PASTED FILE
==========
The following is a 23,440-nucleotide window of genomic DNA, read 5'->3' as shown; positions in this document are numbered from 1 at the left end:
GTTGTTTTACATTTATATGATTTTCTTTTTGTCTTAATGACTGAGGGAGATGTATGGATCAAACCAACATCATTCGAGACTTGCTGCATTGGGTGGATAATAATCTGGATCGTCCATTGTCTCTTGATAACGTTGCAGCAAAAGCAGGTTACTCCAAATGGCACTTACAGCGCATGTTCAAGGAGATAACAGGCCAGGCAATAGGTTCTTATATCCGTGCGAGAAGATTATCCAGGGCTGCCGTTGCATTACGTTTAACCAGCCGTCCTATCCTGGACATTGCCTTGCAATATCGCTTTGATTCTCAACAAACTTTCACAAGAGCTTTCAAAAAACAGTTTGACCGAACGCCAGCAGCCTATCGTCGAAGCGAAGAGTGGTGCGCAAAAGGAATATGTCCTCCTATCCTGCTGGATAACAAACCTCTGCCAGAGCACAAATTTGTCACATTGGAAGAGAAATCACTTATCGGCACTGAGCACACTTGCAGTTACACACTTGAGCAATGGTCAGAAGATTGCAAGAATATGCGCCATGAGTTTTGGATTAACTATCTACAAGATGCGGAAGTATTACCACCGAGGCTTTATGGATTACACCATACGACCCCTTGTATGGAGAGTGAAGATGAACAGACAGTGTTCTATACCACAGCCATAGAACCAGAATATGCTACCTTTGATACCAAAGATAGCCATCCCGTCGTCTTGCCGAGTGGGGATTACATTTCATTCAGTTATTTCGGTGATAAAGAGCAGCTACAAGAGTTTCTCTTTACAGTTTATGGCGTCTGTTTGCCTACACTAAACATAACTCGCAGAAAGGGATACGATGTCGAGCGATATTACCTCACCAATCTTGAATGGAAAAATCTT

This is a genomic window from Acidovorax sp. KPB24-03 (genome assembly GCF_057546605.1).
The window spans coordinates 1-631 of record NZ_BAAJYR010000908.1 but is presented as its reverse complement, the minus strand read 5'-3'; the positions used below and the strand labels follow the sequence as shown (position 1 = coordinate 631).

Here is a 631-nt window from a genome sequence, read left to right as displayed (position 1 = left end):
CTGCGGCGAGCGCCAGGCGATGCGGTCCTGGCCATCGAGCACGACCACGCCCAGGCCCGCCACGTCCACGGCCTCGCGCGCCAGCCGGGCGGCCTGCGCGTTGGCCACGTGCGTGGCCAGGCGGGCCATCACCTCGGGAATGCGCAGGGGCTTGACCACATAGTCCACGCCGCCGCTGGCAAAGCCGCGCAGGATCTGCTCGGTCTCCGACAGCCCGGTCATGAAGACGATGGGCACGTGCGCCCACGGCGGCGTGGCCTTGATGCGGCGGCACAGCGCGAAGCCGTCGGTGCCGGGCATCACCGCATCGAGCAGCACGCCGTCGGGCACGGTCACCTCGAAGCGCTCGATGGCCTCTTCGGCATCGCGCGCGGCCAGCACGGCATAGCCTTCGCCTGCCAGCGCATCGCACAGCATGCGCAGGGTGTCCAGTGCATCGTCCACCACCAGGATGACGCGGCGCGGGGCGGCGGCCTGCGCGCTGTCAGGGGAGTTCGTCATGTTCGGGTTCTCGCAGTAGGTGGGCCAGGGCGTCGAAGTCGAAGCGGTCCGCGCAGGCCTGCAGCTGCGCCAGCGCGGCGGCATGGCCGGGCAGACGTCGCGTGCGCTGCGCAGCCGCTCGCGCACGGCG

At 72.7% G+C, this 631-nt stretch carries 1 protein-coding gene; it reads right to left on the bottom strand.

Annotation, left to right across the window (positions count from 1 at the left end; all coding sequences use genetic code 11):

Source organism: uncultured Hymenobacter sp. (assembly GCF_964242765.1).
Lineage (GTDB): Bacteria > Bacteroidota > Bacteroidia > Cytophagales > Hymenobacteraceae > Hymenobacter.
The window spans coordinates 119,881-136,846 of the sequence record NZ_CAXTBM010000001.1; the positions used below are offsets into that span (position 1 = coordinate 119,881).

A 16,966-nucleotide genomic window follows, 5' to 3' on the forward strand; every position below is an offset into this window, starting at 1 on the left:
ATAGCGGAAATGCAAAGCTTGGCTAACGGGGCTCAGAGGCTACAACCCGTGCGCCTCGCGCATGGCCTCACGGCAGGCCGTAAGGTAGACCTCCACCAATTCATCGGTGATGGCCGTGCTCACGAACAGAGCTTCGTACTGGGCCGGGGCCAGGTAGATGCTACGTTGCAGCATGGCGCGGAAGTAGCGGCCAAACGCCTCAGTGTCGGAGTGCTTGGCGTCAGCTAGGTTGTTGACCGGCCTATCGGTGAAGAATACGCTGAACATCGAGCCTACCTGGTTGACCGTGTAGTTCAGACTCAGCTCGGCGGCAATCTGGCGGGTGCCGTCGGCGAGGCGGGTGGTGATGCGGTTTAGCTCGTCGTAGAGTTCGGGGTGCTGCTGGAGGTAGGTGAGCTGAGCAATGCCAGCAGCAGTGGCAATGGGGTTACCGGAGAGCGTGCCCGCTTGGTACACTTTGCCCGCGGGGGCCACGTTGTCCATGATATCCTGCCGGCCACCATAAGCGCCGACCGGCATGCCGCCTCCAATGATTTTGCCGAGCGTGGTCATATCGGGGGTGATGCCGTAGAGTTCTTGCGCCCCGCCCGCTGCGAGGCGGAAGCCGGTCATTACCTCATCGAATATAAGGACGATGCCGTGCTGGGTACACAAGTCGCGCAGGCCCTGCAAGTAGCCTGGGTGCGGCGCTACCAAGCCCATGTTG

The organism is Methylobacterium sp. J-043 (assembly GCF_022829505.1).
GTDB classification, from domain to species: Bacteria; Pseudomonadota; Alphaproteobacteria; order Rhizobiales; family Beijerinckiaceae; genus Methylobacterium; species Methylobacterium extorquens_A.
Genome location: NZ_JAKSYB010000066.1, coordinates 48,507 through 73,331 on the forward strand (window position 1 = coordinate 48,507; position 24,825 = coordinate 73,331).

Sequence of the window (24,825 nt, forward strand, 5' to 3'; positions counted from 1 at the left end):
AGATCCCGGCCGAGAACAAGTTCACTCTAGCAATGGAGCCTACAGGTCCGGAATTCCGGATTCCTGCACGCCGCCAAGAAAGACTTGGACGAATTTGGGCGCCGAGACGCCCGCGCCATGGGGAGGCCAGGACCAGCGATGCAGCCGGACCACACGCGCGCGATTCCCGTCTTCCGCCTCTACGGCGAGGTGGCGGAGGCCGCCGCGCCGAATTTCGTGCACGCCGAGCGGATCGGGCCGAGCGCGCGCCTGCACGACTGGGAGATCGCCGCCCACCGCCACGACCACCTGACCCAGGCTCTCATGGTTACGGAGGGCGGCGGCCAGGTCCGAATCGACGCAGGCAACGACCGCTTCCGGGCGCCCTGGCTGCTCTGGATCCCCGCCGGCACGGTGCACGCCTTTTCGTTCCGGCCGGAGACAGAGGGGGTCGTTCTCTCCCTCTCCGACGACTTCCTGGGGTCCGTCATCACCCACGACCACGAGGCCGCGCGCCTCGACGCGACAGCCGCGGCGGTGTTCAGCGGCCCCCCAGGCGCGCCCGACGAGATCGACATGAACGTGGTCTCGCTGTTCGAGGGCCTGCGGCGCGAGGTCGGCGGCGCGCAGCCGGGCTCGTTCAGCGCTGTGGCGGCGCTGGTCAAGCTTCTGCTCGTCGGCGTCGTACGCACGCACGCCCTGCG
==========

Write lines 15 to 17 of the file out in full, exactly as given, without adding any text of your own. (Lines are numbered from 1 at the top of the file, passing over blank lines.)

GTDB classification, from domain to species: Bacteria; Pseudomonadota; Alphaproteobacteria; order Rhizobiales; family Beijerinckiaceae; genus Methylobacterium; species Methylobacterium extorquens_A.
Genome location: NZ_JAKSYB010000066.1, coordinates 48,507 through 73,331 on the forward strand (window position 1 = coordinate 48,507; position 24,825 = coordinate 73,331).

Sequence of the window (24,825 nt, forward strand, 5' to 3'; positions counted from 1 at the left end):